Research

Information on research topics
and research ressources at the LFE

Children’s Why-Questions – Epistemic Emotions in Explanatory Reasoning

Children around the age of three enter a so-called “a-ha-phase”, in which they ask why-questions about almost everything. A closer look at children’s why-questions shows that many of them require quite sophisticated answers, e.g. „Why doesn’t the ink run out when you hold up a fountain pen?“, or „Why don’t we milk pigs?“. Contrary to common belief, younger children constantly ask “why?” not just for the sake of asking or in order to get attention. Rather, they seek causal explanations and prefer them over circular or other non-explanatory answers.

Indeed, we have shown via logico-semantic analysis that the why-questions of children have a certain meaning that is different from the ordinary meaning of why-questions in adults’ everyday life but is very similar to the meaning of scientific why-questions. Accordingly, the explanatory answers to this sophisticated type of why-question hold universally, they are “lawlike” and the whole question and answer sequence follows a deductive structure. This is in contrast to ordinary why-questions where the explanatory answer is only locally relevant and cites merely singular causal conditions. Moreover, it turns out that the propositional structure of those higher-level why-questions corresponds to a certain epistemic state, which can be described as epistemic curiosity, a “state of wonder”, or “cognitive dissonance”. An analysis of this epistemic state reveals that it corresponds to the properties of many of our scientific theories and models.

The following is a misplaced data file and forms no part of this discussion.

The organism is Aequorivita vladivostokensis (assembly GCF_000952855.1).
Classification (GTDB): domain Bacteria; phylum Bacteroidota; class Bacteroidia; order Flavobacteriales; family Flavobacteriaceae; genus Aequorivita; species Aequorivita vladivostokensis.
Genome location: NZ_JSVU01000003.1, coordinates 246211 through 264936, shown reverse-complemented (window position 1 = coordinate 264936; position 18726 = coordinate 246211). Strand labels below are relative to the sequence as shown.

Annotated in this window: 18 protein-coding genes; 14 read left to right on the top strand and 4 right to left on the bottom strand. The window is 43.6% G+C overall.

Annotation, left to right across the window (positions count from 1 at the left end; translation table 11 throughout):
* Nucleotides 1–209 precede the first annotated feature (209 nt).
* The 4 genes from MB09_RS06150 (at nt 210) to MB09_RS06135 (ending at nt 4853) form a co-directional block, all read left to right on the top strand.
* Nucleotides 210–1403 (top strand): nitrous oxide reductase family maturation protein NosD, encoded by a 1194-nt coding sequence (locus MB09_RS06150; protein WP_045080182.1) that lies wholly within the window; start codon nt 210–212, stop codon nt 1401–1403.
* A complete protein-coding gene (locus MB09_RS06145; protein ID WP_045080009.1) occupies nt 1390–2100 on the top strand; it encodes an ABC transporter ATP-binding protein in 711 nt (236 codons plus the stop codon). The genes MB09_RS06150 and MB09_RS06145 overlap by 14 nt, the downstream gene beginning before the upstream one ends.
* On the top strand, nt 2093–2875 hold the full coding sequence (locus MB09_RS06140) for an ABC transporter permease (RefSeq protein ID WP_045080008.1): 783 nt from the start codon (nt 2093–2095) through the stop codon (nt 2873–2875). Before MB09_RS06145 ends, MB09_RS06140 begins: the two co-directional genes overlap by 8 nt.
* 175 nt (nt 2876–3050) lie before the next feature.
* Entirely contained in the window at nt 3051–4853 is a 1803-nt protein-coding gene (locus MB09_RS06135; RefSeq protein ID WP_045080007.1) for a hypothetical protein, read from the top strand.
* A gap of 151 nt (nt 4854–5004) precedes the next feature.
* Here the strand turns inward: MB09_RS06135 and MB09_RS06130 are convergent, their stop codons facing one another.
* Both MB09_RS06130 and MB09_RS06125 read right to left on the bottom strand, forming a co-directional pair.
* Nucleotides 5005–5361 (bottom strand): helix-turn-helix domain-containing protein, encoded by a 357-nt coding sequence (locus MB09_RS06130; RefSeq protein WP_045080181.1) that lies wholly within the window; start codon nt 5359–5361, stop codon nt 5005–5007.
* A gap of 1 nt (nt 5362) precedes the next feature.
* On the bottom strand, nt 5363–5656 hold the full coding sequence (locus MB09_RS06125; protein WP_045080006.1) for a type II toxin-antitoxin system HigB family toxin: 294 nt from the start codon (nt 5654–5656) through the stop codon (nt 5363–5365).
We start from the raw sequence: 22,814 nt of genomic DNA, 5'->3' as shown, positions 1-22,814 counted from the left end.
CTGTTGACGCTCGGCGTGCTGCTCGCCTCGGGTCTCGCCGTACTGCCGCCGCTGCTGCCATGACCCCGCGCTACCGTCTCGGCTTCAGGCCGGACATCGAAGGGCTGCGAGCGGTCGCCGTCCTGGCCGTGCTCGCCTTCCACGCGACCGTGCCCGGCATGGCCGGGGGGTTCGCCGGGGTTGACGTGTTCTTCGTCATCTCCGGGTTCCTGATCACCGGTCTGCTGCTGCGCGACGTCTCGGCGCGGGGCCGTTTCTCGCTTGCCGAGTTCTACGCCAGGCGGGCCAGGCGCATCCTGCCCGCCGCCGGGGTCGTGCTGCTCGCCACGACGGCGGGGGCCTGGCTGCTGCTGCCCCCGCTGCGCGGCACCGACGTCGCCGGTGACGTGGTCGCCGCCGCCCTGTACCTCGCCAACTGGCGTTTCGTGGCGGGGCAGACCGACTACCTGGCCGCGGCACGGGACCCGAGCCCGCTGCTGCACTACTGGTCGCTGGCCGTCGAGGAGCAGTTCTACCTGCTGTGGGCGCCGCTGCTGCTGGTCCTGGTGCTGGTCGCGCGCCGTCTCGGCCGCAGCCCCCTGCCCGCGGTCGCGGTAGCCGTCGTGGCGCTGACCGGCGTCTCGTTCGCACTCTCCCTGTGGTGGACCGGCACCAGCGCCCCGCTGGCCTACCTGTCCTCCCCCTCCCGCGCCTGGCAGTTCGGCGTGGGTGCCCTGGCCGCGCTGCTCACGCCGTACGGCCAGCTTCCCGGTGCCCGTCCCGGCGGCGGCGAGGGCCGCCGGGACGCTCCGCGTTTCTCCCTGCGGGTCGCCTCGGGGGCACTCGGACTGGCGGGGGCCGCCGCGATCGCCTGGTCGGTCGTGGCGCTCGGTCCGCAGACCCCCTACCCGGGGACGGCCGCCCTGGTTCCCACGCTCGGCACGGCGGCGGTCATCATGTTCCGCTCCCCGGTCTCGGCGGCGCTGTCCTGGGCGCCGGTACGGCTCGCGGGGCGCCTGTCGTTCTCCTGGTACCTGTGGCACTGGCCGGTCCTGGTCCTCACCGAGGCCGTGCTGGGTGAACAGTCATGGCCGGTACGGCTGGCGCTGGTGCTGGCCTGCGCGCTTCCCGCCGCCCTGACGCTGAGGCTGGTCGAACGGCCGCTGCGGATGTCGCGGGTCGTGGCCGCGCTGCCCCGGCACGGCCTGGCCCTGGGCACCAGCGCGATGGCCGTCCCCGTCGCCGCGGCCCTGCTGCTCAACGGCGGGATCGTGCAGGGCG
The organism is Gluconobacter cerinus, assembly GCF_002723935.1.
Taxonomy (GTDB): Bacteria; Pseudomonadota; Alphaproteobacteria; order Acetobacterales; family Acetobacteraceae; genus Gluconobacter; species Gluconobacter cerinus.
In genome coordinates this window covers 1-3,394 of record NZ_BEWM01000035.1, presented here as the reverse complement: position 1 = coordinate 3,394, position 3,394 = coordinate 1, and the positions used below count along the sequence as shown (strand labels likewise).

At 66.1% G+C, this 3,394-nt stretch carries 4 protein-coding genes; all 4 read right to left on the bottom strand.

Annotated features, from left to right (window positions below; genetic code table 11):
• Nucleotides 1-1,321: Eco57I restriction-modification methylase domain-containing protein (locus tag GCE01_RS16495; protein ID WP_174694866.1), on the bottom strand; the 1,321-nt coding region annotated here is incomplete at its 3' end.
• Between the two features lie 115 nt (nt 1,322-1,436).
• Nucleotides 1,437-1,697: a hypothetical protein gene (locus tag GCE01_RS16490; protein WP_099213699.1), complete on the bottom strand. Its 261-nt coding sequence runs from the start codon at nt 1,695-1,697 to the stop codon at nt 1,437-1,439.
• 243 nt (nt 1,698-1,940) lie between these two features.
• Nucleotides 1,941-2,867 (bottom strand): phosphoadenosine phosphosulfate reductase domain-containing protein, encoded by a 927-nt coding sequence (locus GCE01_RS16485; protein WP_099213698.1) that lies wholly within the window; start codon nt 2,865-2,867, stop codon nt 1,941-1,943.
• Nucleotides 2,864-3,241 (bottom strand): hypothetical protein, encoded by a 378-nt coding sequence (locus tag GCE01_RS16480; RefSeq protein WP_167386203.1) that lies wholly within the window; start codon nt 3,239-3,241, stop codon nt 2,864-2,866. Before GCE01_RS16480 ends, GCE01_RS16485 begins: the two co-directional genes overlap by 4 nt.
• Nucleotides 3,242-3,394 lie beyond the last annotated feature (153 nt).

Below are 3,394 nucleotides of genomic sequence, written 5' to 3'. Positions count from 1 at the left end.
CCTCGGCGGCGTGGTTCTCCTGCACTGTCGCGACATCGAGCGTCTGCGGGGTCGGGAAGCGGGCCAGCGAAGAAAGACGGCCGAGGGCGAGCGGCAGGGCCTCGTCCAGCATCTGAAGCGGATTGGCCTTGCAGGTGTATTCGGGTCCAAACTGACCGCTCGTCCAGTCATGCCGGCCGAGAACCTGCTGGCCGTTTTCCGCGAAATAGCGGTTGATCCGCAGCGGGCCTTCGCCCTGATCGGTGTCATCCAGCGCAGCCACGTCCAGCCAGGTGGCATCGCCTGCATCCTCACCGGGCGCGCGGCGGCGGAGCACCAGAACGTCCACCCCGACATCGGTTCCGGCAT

This suggests that our scientific knowledge of the world, our notion of causality as well as our everyday intuitive logic are grounded in this epistemic state and in the collective endeavor of addressing epistemic curiosity in a meaningful way. Thus, understanding the act of posing higher level why-questions seems far more important for our understanding of human cognition than previously thought. These considerations also have implications for our pedagogical practice: Within the framework of “shared thinking”, the spontaneous questions or “spontaneous wonderings” of children seem to offer excellent occasions to engage in meaningful dialogue with children and thereby foster their reasoning skills.

M.A. Alexander Scheidt
PhD Student
Prof. Dr. Kristina Musholt
Head of Department